In this week’s Gospel passage, Jesus delivers a powerful teaching on the Law. Jesus makes it clear that the Old Law will not go away in the New Covenant, but instead, the truth at the heart of the Law will be restored and deepened. In this lesson, students will contemplate together the meaning of the Law and Jesus’ teaching regarding how the Law pertains to our lives today.
Teachings about the Law
Insert Liturgical Connection Title Here
This lesson is for:
- Have your students read the Gospel passage, or read it aloud to your students, and then answer the focus questions. You may have students answer them on their own or you may discuss them together as a class.
- Arrange your students into small groups. Assign each group one of Jesus’ teachings about the Law (teaching about the Law, teaching about anger, teaching about adultery, teaching about divorce, or teaching about oaths). Then, have each group reread the portion of the Gospel reading that pertains to their assigned teaching and answer the questions from the What’s Old is New activity. (Note: This activity involves discussion of divorce and other potentially sensitive topics. Handle this subject charitably.)
- When complete, call on groups to share and discuss their answers. Students should fill in the rest of their What’s Old is New worksheet based on the answers from the other groups.
- Jesus was not eliminating the Law of the Old Testament or the teachings found in the Old Testament. Rather, all that Jesus did was a fulfillment of the promises of the Old Testament.
- While Jesus makes it clear that the Law is still in place, He emphasizes that the Law is meant to change our hearts and teach us to love God and neighbor. For us to enter Heaven, we must not just follow the Law blindly, but allow it to transform our lives for the better.
- Jesus begins His teachings with what the people know (or think they know) and then deepens each teaching.
- Accept reasoned answers.
What’s Old is New
Teaching about the Law — Matthew 5:17-20
- The Old Law has not been abolished and will not pass away until the end of time.
- Whoever breaks the least of the commandments and teaches others to do so will
be called least in the Kingdom of Heaven. Whoever obeys and teaches these
commandments will be called greatest in the Kingdom of Heaven.
- Jesus specifically teaches that the Old Law has not been abolished. But He
reinforces the reward and consequences of keeping and breaking the Law.
- He challenges us to keep even the smallest of the laws and to be more righteous
than even those considered to be the most righteous
Teaching about Anger — Matthew 5:21-26
- You shall not kill, and whoever kills will be liable to judgment.
- Whoever is angry with his brother will be liable to judgment. Therefore, if your brother has harmed you, settle with them first before doing anything else.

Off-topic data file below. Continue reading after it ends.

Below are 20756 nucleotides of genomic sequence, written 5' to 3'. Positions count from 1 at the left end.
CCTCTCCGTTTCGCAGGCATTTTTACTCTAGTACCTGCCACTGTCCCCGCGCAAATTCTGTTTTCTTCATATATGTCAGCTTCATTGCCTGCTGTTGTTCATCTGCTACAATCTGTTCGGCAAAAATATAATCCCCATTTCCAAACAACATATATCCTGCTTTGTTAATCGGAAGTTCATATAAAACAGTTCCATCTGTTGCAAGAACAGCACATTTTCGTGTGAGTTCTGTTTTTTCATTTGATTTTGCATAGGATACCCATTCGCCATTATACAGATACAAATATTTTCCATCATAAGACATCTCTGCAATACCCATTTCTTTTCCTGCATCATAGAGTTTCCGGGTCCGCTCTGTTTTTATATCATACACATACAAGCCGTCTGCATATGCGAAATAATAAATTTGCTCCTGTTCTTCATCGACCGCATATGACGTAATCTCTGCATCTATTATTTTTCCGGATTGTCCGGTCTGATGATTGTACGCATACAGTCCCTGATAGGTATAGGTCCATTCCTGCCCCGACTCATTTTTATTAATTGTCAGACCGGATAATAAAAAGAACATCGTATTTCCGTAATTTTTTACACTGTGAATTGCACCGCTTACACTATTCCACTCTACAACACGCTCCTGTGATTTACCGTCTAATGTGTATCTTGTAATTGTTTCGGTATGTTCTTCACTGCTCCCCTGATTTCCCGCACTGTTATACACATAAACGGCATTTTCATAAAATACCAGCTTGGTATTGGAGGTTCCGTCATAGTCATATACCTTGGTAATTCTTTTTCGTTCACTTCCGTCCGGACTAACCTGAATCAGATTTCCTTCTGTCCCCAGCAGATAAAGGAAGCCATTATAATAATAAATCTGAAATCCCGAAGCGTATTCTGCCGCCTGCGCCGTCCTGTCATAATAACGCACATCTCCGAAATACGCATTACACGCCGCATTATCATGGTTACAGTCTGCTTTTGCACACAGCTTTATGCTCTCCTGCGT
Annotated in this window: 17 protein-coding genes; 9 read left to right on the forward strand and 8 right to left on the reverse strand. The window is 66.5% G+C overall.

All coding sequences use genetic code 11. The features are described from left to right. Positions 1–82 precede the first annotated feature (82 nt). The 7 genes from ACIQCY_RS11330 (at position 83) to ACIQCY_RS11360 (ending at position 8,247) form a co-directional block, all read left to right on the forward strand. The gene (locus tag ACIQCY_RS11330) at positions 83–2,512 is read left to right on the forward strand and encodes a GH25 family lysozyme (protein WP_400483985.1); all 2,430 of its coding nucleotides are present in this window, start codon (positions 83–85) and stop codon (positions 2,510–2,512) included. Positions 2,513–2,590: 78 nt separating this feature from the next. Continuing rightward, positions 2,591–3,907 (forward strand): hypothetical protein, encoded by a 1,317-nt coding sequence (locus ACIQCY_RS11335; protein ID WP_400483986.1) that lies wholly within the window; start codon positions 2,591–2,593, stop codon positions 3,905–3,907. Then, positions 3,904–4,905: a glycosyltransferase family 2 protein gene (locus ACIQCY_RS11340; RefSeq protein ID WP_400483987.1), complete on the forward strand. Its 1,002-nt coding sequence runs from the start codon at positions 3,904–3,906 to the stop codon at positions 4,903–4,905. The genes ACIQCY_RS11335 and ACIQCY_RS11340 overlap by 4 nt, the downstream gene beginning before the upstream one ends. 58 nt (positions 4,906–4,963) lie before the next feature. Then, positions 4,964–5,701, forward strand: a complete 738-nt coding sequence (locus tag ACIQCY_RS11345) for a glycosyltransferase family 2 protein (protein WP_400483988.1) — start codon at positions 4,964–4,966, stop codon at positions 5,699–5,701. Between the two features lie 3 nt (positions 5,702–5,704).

- We will still be judged if we kill someone.
- We shouldn’t be concerned only about not killing others, but about how we treat others.
Teaching about Adultery — Matthew 5:27-30
- You shall not commit adultery.
- Everyone who looks at a woman (or man) with lust has already committed adultery. If your right eye causes you to sin, tear it out and throw it away because it is better to lose an eye or a hand than to go to Hell for your sin.
- The physical act of adultery is still a sin.
- Jesus challenges us to control our thoughts and desires, which can not only lead us to the physical act of adultery but can be sinful in themselves
Teaching about Divorce — Matthew 5:31-32
- Whoever divorces his wife must give her a bill of divorce (in other words, have a good reason).
- Whoever divorces his wife causes her to commit adultery, and whoever marries a divorced woman commits adultery.
- This teaching is challenging because it seems as if Jesus is canceling out the old teaching. In a certain sense, He is canceling the Law of Moses, which permitted divorce, but He is returning to the original law of God from the very beginning, with Adam and Eve.
- Jesus challenges us to maintain our commitments in marriage and love.
Teaching about Oaths — Matthew 5:33-37
- Do not take a false oath and keep the vows you make.
- Do not swear at all. Let your yes mean yes and your no mean no.
- Jesus is implying that many people make trivial oaths and vows and then fail to keep them because of their trivialness. It is better not to take an oath at all if that is the case, so as to keep any oaths that are made holy and sacred.
- Jesus challenges us to be true to our own word.
- Note: This week’s Gospel is especially long and may prompt questions about divorce and other potentially sensitive topics. Handle this subject charitably.
- Read the Gospel passage aloud to your students as they follow along. Then discuss the focus and reflection questions with them as a class.
- Have your students complete the Jesus Explains the Law activity.
- When they are done, call on volunteers to share their pictures, and answers, with the class.
- Jesus said: “Do not think that I have come to abolish the law or the prophets. I have come not to abolish but to fulfill.”
- Jesus said: “whoever obeys and teaches these commandments will be called greatest in the kingdom of heaven.”
- Accept reasoned answers.